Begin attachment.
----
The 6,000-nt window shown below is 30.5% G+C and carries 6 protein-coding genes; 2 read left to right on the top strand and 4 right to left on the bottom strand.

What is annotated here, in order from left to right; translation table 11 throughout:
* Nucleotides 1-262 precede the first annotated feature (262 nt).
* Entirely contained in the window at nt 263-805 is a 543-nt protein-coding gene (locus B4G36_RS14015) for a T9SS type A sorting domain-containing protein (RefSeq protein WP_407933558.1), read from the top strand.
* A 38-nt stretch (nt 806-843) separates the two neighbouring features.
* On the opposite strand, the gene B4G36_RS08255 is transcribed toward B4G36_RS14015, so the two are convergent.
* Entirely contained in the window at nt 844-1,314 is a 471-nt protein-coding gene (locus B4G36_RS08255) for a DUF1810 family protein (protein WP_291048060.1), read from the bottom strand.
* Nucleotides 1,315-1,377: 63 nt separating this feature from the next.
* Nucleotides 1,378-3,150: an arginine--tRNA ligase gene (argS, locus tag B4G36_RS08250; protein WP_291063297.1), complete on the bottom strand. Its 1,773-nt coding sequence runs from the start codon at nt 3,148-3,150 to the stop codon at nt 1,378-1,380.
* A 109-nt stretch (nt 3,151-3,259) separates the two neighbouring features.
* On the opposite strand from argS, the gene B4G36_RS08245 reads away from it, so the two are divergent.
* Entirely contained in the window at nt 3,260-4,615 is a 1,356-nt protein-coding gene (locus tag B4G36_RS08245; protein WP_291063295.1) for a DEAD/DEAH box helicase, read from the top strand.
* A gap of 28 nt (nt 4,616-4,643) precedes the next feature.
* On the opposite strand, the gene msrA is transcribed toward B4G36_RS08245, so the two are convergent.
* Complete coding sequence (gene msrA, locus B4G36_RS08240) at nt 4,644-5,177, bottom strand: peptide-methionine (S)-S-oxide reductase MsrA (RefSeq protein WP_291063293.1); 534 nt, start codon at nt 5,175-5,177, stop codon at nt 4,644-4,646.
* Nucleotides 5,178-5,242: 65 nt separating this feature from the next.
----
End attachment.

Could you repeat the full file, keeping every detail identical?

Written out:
The 6,000-nt window shown below is 30.5% G+C and carries 6 protein-coding genes; 2 read left to right on the top strand and 4 right to left on the bottom strand.

What is annotated here, in order from left to right; translation table 11 throughout:
* Nucleotides 1-262 precede the first annotated feature (262 nt).
* Entirely contained in the window at nt 263-805 is a 543-nt protein-coding gene (locus B4G36_RS14015) for a T9SS type A sorting domain-containing protein (RefSeq protein WP_407933558.1), read from the top strand.
* A 38-nt stretch (nt 806-843) separates the two neighbouring features.
* On the opposite strand, the gene B4G36_RS08255 is transcribed toward B4G36_RS14015, so the two are convergent.
* Entirely contained in the window at nt 844-1,314 is a 471-nt protein-coding gene (locus B4G36_RS08255) for a DUF1810 family protein (protein WP_291048060.1), read from the bottom strand.
* Nucleotides 1,315-1,377: 63 nt separating this feature from the next.
* Nucleotides 1,378-3,150: an arginine--tRNA ligase gene (argS, locus tag B4G36_RS08250; protein WP_291063297.1), complete on the bottom strand. Its 1,773-nt coding sequence runs from the start codon at nt 3,148-3,150 to the stop codon at nt 1,378-1,380.
* A 109-nt stretch (nt 3,151-3,259) separates the two neighbouring features.
* On the opposite strand from argS, the gene B4G36_RS08245 reads away from it, so the two are divergent.
* Entirely contained in the window at nt 3,260-4,615 is a 1,356-nt protein-coding gene (locus tag B4G36_RS08245; protein WP_291063295.1) for a DEAD/DEAH box helicase, read from the top strand.
* A gap of 28 nt (nt 4,616-4,643) precedes the next feature.
* On the opposite strand, the gene msrA is transcribed toward B4G36_RS08245, so the two are convergent.
* Complete coding sequence (gene msrA, locus B4G36_RS08240) at nt 4,644-5,177, bottom strand: peptide-methionine (S)-S-oxide reductase MsrA (RefSeq protein WP_291063293.1); 534 nt, start codon at nt 5,175-5,177, stop codon at nt 4,644-4,646.
* Nucleotides 5,178-5,242: 65 nt separating this feature from the next.